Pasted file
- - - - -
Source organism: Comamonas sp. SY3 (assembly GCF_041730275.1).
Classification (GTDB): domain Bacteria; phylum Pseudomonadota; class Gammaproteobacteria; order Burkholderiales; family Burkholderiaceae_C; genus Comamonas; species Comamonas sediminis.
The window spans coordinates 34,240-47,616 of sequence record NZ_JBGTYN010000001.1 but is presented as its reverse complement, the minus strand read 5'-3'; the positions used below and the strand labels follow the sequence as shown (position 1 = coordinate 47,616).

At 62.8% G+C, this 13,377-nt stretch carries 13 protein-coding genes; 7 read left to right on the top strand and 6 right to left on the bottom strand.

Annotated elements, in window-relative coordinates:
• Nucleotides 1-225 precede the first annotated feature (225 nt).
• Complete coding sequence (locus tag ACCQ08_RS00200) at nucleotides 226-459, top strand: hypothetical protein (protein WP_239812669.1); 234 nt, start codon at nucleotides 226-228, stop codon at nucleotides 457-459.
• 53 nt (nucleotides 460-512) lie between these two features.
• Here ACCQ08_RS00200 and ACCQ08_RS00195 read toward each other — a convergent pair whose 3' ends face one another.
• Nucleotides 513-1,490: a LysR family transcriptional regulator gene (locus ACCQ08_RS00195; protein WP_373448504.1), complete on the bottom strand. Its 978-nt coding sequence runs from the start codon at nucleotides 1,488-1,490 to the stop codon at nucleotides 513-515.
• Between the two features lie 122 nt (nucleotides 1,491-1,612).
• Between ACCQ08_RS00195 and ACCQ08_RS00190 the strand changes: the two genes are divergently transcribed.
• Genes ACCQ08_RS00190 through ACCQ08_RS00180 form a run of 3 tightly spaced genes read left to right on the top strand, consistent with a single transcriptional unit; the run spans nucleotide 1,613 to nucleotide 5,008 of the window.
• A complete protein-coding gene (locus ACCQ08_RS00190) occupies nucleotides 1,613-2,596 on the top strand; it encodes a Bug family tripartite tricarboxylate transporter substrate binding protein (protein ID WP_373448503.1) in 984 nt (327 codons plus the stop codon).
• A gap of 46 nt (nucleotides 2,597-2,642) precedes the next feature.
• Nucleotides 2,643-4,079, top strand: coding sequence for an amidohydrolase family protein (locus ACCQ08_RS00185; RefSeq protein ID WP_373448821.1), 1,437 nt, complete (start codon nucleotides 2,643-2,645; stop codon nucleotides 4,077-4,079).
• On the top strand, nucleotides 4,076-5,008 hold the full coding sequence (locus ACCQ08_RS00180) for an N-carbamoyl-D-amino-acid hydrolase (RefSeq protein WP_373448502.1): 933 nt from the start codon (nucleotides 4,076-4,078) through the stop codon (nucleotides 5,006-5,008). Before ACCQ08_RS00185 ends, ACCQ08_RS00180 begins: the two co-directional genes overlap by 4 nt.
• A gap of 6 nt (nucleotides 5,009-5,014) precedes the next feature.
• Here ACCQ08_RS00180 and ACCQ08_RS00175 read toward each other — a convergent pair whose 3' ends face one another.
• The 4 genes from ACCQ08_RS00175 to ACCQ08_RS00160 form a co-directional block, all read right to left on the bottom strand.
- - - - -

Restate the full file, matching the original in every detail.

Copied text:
Source organism: Comamonas sp. SY3 (assembly GCF_041730275.1).
Classification (GTDB): domain Bacteria; phylum Pseudomonadota; class Gammaproteobacteria; order Burkholderiales; family Burkholderiaceae_C; genus Comamonas; species Comamonas sediminis.
The window spans coordinates 34,240-47,616 of sequence record NZ_JBGTYN010000001.1 but is presented as its reverse complement, the minus strand read 5'-3'; the positions used below and the strand labels follow the sequence as shown (position 1 = coordinate 47,616).

At 62.8% G+C, this 13,377-nt stretch carries 13 protein-coding genes; 7 read left to right on the top strand and 6 right to left on the bottom strand.

Annotated elements, in window-relative coordinates:
• Nucleotides 1-225 precede the first annotated feature (225 nt).
• Complete coding sequence (locus tag ACCQ08_RS00200) at nucleotides 226-459, top strand: hypothetical protein (protein WP_239812669.1); 234 nt, start codon at nucleotides 226-228, stop codon at nucleotides 457-459.
• 53 nt (nucleotides 460-512) lie between these two features.
• Here ACCQ08_RS00200 and ACCQ08_RS00195 read toward each other — a convergent pair whose 3' ends face one another.
• Nucleotides 513-1,490: a LysR family transcriptional regulator gene (locus ACCQ08_RS00195; protein WP_373448504.1), complete on the bottom strand. Its 978-nt coding sequence runs from the start codon at nucleotides 1,488-1,490 to the stop codon at nucleotides 513-515.
• Between the two features lie 122 nt (nucleotides 1,491-1,612).
• Between ACCQ08_RS00195 and ACCQ08_RS00190 the strand changes: the two genes are divergently transcribed.
• Genes ACCQ08_RS00190 through ACCQ08_RS00180 form a run of 3 tightly spaced genes read left to right on the top strand, consistent with a single transcriptional unit; the run spans nucleotide 1,613 to nucleotide 5,008 of the window.
• A complete protein-coding gene (locus ACCQ08_RS00190) occupies nucleotides 1,613-2,596 on the top strand; it encodes a Bug family tripartite tricarboxylate transporter substrate binding protein (protein ID WP_373448503.1) in 984 nt (327 codons plus the stop codon).
• A gap of 46 nt (nucleotides 2,597-2,642) precedes the next feature.
• Nucleotides 2,643-4,079, top strand: coding sequence for an amidohydrolase family protein (locus ACCQ08_RS00185; RefSeq protein ID WP_373448821.1), 1,437 nt, complete (start codon nucleotides 2,643-2,645; stop codon nucleotides 4,077-4,079).
• On the top strand, nucleotides 4,076-5,008 hold the full coding sequence (locus ACCQ08_RS00180) for an N-carbamoyl-D-amino-acid hydrolase (RefSeq protein WP_373448502.1): 933 nt from the start codon (nucleotides 4,076-4,078) through the stop codon (nucleotides 5,006-5,008). Before ACCQ08_RS00185 ends, ACCQ08_RS00180 begins: the two co-directional genes overlap by 4 nt.
• A gap of 6 nt (nucleotides 5,009-5,014) precedes the next feature.
• Here ACCQ08_RS00180 and ACCQ08_RS00175 read toward each other — a convergent pair whose 3' ends face one another.
• The 4 genes from ACCQ08_RS00175 to ACCQ08_RS00160 form a co-directional block, all read right to left on the bottom strand.